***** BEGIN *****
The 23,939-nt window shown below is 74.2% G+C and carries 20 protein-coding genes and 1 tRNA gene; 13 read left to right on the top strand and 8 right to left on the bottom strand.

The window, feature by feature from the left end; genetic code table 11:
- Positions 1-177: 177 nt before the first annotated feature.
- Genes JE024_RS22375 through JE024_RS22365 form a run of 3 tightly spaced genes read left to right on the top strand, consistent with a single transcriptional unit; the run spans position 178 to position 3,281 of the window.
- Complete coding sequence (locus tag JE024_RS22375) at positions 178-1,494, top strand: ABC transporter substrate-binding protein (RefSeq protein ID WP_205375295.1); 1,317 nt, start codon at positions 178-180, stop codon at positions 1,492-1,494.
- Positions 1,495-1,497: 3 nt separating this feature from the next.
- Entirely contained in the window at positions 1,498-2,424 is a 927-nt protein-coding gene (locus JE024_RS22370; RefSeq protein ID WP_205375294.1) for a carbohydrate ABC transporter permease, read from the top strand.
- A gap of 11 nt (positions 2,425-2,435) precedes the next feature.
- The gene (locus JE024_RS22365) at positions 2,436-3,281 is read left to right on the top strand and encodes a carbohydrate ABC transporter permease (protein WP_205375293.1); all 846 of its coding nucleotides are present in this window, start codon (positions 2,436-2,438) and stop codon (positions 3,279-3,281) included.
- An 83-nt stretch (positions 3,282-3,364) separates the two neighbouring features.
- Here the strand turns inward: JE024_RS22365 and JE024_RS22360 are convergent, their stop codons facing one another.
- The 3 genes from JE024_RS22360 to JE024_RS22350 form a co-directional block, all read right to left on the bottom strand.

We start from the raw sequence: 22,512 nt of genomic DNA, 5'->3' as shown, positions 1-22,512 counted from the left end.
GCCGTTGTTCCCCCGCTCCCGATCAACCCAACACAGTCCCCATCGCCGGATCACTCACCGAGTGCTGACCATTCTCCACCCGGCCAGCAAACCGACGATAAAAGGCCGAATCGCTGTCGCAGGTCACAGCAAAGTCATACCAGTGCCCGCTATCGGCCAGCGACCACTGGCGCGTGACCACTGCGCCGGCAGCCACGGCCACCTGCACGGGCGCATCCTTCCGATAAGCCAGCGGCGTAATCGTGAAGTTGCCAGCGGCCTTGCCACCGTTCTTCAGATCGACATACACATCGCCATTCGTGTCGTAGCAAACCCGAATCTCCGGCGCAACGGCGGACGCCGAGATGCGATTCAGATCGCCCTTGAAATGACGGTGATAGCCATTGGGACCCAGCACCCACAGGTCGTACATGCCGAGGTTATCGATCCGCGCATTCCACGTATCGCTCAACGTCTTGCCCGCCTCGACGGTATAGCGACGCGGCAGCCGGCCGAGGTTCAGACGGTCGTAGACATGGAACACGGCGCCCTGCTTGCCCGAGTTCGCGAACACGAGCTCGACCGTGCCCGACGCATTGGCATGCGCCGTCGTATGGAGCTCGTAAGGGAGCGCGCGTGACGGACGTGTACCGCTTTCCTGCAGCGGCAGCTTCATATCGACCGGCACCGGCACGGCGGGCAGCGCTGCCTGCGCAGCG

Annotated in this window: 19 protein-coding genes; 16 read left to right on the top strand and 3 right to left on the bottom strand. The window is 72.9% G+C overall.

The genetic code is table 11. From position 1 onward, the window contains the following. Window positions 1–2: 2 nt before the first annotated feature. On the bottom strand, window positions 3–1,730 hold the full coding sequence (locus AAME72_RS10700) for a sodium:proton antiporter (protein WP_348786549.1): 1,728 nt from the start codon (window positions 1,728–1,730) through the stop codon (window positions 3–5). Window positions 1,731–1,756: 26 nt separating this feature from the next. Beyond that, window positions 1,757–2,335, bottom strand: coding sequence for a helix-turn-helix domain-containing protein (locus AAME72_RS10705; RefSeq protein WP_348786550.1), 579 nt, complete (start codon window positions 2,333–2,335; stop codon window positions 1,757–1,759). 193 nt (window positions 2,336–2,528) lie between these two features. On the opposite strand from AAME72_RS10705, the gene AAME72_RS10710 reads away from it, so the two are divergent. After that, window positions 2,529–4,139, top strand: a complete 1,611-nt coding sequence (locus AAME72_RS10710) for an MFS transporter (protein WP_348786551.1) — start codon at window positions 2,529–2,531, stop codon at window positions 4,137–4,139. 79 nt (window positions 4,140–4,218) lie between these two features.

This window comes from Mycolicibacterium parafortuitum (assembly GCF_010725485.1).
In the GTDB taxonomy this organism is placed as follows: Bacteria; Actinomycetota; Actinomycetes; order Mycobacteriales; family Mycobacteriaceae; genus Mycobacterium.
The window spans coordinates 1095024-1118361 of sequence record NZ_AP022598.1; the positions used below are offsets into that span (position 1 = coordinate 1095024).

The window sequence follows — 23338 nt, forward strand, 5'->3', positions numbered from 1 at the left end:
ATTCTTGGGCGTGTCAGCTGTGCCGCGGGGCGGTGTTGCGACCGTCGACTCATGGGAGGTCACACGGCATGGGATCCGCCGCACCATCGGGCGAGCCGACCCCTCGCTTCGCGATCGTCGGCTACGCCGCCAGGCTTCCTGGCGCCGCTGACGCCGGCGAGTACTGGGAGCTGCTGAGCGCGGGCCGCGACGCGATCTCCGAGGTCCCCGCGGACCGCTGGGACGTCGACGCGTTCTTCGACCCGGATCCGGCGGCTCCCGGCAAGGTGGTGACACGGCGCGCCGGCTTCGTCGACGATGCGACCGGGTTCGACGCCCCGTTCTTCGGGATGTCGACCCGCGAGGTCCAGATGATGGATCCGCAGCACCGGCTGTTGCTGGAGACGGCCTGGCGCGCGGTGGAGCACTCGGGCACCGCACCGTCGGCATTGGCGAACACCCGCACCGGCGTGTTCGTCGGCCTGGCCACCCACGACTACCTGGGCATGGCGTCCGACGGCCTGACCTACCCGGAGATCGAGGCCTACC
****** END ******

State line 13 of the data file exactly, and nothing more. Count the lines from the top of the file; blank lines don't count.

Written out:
We start from the raw sequence: 22,512 nt of genomic DNA, 5'->3' as shown, positions 1-22,512 counted from the left end.